According to Professor Akyeampong, these long-term benefits are the result of the design of the Luminos program which supports smaller class sizes, nearly four times more reading hours than government schools, and a play-based, child-centered pedagogy and learning system that teaches learners how to learn. The Second Chance classes are supported by a parent engagement and self-help program that gets parents involved in their children’s learning as well as activities that mobilize the community to contribute to positive learning outcomes.

Professor Akeampong made the argument that not only was this longitudinal study one of the few conducted on programs for out-of-school children, but the results also provide an important evidence base that can be built upon to inspire best practice-driven reform and investment for children who are denied a chance to learn due to poverty, discrimination, and conflict.

The Luminos Fund would like to thank the Legatum Institute and all our friends and guests who shared this important moment with us and Professor Akyeampong. We look forward to expanding the circle of dialogue about the importance of Second Chance education for children at the margins of society. In the meantime, please take a minute to review the Luminos Summary of Sussex Longitudinal Study Findings.

Annual Report 2017

Annual Report 2017

Dear Friends,

There is nothing like a child’s joy when they discover that all the world’s knowledge is available to them because they can read and write. It unlocks the light within and gives them a sense of freedom and opportunity. It compels them to want to learn all they can about our planet – its places, peoples, possibilities, and even problems. It inspires them to keep on learning – whenever they can and for as long as they can – as they strive to make a meaningful contribution to society throughout their lives.

We call this experience “joyful learning”, and we believe it’s something every child deserves. The unfortunate reality is that there are still millions of children worldwide who do not get a chance to learn at all. This is an injustice and an inequality that needs to be addressed. That’s why Luminos exists. We’re here for children like Mary in Liberia and Ahmed in Lebanon, who have faced barriers related to poverty, conflict, and discrimination that have delayed their opportunity to learn.

With your incredible support, however, Luminos has been able to step into the gap and provide a second chance to children like Mary and Ahmed. We are thrilled to be able to work with our dedicated network of implementing partners, committed investors, and thoughtful experts, who have helped bring joyful learning opportunities to life for these children in Ethiopia, Liberia, and Lebanon. Over the next three years, with your help, we will not only expand opportunities in these countries, but also bring joyful learning to children in other locations as well.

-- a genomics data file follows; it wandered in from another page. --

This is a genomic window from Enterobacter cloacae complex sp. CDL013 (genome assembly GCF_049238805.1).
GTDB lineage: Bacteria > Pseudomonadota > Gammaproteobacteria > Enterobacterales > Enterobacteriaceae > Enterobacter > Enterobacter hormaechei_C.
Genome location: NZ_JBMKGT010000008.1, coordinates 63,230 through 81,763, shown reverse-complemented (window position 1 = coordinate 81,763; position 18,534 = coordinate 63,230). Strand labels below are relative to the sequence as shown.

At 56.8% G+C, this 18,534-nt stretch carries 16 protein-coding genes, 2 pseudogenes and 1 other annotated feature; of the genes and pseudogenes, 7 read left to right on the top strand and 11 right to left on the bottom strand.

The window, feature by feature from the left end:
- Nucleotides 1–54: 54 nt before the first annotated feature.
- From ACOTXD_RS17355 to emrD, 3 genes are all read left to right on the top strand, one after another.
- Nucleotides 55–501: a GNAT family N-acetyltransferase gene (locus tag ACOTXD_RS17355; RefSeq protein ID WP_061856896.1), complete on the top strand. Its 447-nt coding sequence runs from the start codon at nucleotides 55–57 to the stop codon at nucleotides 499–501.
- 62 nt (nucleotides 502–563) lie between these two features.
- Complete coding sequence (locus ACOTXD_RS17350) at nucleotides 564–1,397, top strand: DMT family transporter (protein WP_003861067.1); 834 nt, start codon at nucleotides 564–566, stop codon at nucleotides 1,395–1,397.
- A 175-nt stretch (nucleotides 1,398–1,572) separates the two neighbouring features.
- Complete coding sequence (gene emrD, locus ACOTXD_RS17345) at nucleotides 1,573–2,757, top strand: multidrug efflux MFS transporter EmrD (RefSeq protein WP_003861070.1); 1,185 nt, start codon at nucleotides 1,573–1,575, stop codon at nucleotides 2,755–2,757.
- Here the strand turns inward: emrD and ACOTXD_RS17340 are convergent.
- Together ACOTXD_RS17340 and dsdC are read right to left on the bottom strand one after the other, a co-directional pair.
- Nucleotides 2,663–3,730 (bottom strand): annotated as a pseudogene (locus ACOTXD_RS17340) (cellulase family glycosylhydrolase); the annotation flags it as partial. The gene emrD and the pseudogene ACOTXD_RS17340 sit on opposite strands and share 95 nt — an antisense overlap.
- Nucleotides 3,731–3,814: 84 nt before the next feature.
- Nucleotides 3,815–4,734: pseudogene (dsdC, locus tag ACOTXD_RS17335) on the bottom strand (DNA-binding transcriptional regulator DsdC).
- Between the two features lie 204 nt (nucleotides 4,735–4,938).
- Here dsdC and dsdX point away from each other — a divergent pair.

The recognition for our programs over the last year has been deeply humbling. We are honored and delighted to have received the WISE Award from the Qatar Foundation and the HundrED Global Innovations Award. It is a tribute to the hard work our children and their learning facilitators have put into their learning. We are so very proud of them!

In the coming years, we want to play a role in improving the information available to education decision-makers, encouraging more collaborative action, facilitating experimentation, and supporting evidence-based systems change as we work together to make joyful learning available to all children.

We look forward to your partnership as we progress in this critical journey. Thanks for your continuing support!

Caitlin Baron
CEO, the Luminos Fund

 

 

Speed School Ethiopia Featured in Le Monde

In partnership with the World Innovation Summit for Education (WISE), Le Monde has featured Luminos’ Speed School program–a 2017 WISE Award Winner–in a recent article exploring how NGOs can support national education systems. Author Hélène Seingier argues that the “rigidity and lack of resources” in Ministries of Education limit their ability to reach the most marginalized children, and that programs such as Speed School have the flexibility to fill this need. The Speed School program takes a fresh approach to learning and pedagogy that reaches the boys and girls who have slipped through the cracks. The full article is available below or on Le Monde’s website.

Quand les ONG dessinent un système éducatif parallèle

Diverses organisations ont mis en place des méthodes adaptées aux enfants à la scolarité en pointillé. Dans les camps de réfugiés ou ailleurs.Et si on apprenait l’alphabet avec les mains, en modelant des A et des dans de l’argile ? Et si c’étaient les « grands » qui transmettaient ce qu’ils ont compris aux plus jeunes ? Avec ces techniques, en Ethiopie, les Speed schools ont déjà permis à 100 000 enfants non scolarisés de rattraper, en un an, l’équivalent de trois années scolaires. Cela a valu à la fondation d’être finaliste des Wise Awards 2017.